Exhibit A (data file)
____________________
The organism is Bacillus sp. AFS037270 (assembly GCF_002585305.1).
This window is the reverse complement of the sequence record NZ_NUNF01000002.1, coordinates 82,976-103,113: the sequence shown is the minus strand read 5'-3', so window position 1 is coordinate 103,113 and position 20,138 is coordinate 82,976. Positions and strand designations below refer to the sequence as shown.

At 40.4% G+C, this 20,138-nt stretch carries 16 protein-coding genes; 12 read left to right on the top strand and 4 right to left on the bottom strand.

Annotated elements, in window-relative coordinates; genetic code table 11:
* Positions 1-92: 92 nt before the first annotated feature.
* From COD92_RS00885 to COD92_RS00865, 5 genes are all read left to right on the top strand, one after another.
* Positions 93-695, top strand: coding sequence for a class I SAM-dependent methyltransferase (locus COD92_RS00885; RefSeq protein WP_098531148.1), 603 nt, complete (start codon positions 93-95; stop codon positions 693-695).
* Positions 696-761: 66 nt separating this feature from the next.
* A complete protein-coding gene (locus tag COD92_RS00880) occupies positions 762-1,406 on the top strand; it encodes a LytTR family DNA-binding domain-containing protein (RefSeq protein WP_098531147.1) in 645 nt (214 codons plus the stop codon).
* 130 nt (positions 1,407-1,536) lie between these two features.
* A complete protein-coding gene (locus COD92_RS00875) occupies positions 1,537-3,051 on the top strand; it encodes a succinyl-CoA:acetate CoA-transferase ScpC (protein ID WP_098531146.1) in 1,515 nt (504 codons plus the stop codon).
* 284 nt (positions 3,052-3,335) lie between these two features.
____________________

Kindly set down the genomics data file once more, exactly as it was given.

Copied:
The organism is Bacillus sp. AFS037270 (assembly GCF_002585305.1).
This window is the reverse complement of the sequence record NZ_NUNF01000002.1, coordinates 82,976-103,113: the sequence shown is the minus strand read 5'-3', so window position 1 is coordinate 103,113 and position 20,138 is coordinate 82,976. Positions and strand designations below refer to the sequence as shown.

At 40.4% G+C, this 20,138-nt stretch carries 16 protein-coding genes; 12 read left to right on the top strand and 4 right to left on the bottom strand.

Annotated elements, in window-relative coordinates; genetic code table 11:
* Positions 1-92: 92 nt before the first annotated feature.
* From COD92_RS00885 to COD92_RS00865, 5 genes are all read left to right on the top strand, one after another.
* Positions 93-695, top strand: coding sequence for a class I SAM-dependent methyltransferase (locus COD92_RS00885; RefSeq protein WP_098531148.1), 603 nt, complete (start codon positions 93-95; stop codon positions 693-695).
* Positions 696-761: 66 nt separating this feature from the next.
* A complete protein-coding gene (locus tag COD92_RS00880) occupies positions 762-1,406 on the top strand; it encodes a LytTR family DNA-binding domain-containing protein (RefSeq protein WP_098531147.1) in 645 nt (214 codons plus the stop codon).
* 130 nt (positions 1,407-1,536) lie between these two features.
* A complete protein-coding gene (locus COD92_RS00875) occupies positions 1,537-3,051 on the top strand; it encodes a succinyl-CoA:acetate CoA-transferase ScpC (protein ID WP_098531146.1) in 1,515 nt (504 codons plus the stop codon).
* 284 nt (positions 3,052-3,335) lie between these two features.